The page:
The ‘faith’ of political leaders

  • Question 100, from CM, United Kingdom

    Tony Blair and George W. Bush wear their Christian faith very much on their sleeve and are not averse to playing it up in front of the right audience but being very vague about it before another. Their job is very demanding, carrying an enormous amount of responsibility with the scope to make mistakes on a similar scale if they are not careful. There is a question that is often asked regarding whether their faith is genuine. But if they don’t have the time in their busy schedules to do any Bible study, what advice and examples does the Bible offer regarding those with such responsibility in how they should practice their faith and how it should influence their decision-making? What are the top five scriptures they could meditate upon during their brief downtimes?

    This is a fairly interesting current affairs topic at the moment, with George Bush allegedly saying that God told him to start the war in Iraq, and Tony Blair revealing on a UK chat show that he God would be his judge over his support of President Bush’s war plans. However, there is a great amount of debate over the genuineness of either politician’s faith. Bush obviously has his supporters among the right-wing Christians in the USA, but some critics have singled out his disregard for the environment and for the American poor as evidence of defective theology. Similarly Blair’s faith occasionally comes under scrutiny, but is more often disregarded or mocked, notably in the magazine Private Eye which includes a regular column reporting the ‘Albion Parish News’ as if the Prime Minister were an ineffectual Anglican vicar.

    However, this is a serious enough question and one, which needs an answer. Is it at all possible for a Christian to exert governmental power and make decisions from an entirely Christian basis? One of the major criticisms of recent politics is that pragmatism often wins out over principles. Any Christian in a position of power may feel that they have to make decisions that go against their personal moral stance in order to achieve a ‘greater good’.

    There are, of course, several parts of the Bible that relate to how leaders should conduct themselves. In the Old Testament era, when Israel was a theocratic monarchy, the rulers of Israel were expected to adhere to certain standards, although in practice, there was little to differentiate them morally from surrounding nations. Even notable rulers like David and Solomon engaged in certain dubious activities, which despite subsequent attempts to eulogise them, remain central to their stories. The Old Testament, with its many God-sanctioned wars, has proved to be a source of inspiration for many ‘Christian’ leaders through the centuries, who naturally assume that they are fighting God’s battles here on earth.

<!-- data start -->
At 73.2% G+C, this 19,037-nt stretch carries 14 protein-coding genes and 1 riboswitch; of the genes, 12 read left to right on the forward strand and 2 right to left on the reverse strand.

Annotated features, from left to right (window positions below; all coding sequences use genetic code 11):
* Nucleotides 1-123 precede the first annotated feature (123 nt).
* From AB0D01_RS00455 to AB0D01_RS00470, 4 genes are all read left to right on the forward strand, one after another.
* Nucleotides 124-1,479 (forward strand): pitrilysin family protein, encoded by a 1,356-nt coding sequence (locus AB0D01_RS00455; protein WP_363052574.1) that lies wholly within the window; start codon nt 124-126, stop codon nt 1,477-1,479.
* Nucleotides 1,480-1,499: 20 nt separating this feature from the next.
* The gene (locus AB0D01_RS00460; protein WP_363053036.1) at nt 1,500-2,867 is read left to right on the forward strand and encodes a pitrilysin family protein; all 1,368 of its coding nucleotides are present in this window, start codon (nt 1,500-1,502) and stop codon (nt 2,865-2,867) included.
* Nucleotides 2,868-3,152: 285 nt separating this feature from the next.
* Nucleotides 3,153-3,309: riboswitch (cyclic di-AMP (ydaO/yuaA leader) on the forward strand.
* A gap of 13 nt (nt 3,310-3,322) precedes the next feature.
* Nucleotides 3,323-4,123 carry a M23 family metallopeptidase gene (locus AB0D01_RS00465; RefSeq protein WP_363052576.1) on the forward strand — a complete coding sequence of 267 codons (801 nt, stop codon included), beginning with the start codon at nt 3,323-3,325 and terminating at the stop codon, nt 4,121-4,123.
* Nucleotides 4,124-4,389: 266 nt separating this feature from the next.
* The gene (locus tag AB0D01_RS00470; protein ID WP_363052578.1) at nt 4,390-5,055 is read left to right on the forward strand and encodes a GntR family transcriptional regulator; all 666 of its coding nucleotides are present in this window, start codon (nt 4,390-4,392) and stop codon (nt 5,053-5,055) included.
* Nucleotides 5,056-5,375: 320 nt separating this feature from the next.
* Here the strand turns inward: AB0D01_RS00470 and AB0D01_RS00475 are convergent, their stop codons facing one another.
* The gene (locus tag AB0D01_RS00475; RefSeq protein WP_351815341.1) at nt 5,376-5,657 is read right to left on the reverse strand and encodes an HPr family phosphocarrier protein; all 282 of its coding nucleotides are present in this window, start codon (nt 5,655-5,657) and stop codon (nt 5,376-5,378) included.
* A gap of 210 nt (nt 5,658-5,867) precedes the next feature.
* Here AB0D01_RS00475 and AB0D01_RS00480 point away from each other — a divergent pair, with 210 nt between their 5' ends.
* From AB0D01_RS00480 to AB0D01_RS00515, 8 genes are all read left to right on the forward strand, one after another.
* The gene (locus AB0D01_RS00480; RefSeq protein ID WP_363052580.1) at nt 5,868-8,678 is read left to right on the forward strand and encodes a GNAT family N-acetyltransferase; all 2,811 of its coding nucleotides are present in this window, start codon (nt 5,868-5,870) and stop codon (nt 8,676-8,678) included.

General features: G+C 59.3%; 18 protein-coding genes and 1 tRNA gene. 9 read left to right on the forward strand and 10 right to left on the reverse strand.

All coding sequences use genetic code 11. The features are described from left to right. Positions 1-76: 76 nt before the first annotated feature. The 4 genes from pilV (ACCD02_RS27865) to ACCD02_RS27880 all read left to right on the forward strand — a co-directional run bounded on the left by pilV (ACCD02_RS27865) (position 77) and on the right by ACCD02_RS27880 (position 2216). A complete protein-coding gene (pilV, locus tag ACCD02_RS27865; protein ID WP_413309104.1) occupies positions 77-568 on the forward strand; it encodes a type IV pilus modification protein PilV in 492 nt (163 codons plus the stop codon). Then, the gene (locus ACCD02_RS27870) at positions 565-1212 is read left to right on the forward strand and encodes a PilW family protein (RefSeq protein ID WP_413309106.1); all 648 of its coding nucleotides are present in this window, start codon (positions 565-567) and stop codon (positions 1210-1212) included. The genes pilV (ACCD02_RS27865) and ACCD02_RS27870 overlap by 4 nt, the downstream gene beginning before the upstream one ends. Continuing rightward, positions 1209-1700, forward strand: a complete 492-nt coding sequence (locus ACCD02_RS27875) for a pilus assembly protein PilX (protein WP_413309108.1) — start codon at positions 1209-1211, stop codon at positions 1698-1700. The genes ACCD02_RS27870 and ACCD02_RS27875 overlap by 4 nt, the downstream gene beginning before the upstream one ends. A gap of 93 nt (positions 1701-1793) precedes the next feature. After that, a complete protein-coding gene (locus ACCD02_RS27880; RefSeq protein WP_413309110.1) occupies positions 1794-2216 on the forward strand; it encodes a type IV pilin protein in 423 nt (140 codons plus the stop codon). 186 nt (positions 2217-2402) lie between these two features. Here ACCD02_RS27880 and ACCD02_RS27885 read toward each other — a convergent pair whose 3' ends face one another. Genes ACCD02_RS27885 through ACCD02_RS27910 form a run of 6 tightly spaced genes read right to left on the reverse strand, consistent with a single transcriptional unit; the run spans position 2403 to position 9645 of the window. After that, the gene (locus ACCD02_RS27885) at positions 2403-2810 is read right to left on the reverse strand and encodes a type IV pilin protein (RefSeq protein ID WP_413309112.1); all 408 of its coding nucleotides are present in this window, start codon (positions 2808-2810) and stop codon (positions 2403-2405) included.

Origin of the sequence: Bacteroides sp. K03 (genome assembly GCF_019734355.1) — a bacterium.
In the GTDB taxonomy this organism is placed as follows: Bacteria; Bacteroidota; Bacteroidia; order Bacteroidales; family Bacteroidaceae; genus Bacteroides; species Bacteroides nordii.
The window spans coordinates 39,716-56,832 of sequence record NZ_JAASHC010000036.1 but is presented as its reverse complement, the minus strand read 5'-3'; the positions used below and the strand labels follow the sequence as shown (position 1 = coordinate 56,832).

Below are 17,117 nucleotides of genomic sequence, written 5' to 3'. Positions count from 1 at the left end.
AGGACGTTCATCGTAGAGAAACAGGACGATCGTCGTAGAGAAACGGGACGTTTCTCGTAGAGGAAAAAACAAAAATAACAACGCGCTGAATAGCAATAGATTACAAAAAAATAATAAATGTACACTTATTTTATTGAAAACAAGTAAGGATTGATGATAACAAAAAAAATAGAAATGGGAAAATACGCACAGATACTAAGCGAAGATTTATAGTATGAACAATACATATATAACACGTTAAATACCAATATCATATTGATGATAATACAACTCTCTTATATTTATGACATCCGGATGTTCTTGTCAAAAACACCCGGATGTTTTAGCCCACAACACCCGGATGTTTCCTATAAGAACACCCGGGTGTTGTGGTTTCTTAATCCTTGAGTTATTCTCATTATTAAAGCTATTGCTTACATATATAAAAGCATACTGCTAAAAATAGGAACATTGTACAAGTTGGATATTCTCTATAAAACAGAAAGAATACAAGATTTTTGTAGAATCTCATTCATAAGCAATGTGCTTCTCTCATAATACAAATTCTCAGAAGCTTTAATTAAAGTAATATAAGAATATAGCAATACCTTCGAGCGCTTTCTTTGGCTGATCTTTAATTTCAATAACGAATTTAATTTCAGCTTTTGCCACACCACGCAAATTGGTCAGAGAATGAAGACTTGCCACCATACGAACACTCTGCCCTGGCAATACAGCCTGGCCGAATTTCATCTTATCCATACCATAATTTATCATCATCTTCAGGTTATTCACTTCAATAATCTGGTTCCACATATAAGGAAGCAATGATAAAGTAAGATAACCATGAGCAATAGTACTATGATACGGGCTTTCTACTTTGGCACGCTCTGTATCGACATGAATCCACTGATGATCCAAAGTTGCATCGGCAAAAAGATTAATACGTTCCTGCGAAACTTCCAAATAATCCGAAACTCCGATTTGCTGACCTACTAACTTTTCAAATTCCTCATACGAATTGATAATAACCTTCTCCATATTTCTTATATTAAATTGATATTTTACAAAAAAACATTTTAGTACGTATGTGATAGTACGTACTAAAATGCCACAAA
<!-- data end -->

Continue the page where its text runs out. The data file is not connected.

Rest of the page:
In some senses, this question does contain a potential area for confusion. Put simply, while on a greater scale, the actions of presidents and prime ministers are no different to the actions of any other human beings. The consequences may be larger, and more public, but the responsibilities for those actions remain the same before God. Christian theology teaches that every human being will be held to account for what they have done (or haven’t as the case may be).

    In the case of President Bush and prime Minister Blair, one passage of Scripture that does come to mind, given the events in Iraq, is Jesus’ Sermon on the Mount, found in Matthew chapters 5 and 6. This speech which in Matthew’s gospel kicks off Jesus’ teaching ministry, is often regarded as Christianity distilled into a few short phrases. One that stands out is Matthew chapter 5, verse 9: “Blessed are the peacemakers, for they will be called sons of God.” Whether peace can be forcibly created is another debate. Calling Bush and Blair ‘sons of God’ is left to the discretion of individuals.

    Thanks for your question, CM. This marks the 100th answer to questions sent in from all around the world, since freelance theology began. Thank you to everyone who has sent in a question.

    This answer is sponsored by Adam Harbinson, author of Savage Shepherds and the forthcoming book, The Jesus I Know, which includes a contribution from Jon the freelance theologian. Discover more about Adam on his personal website. Adam attends May Street Church

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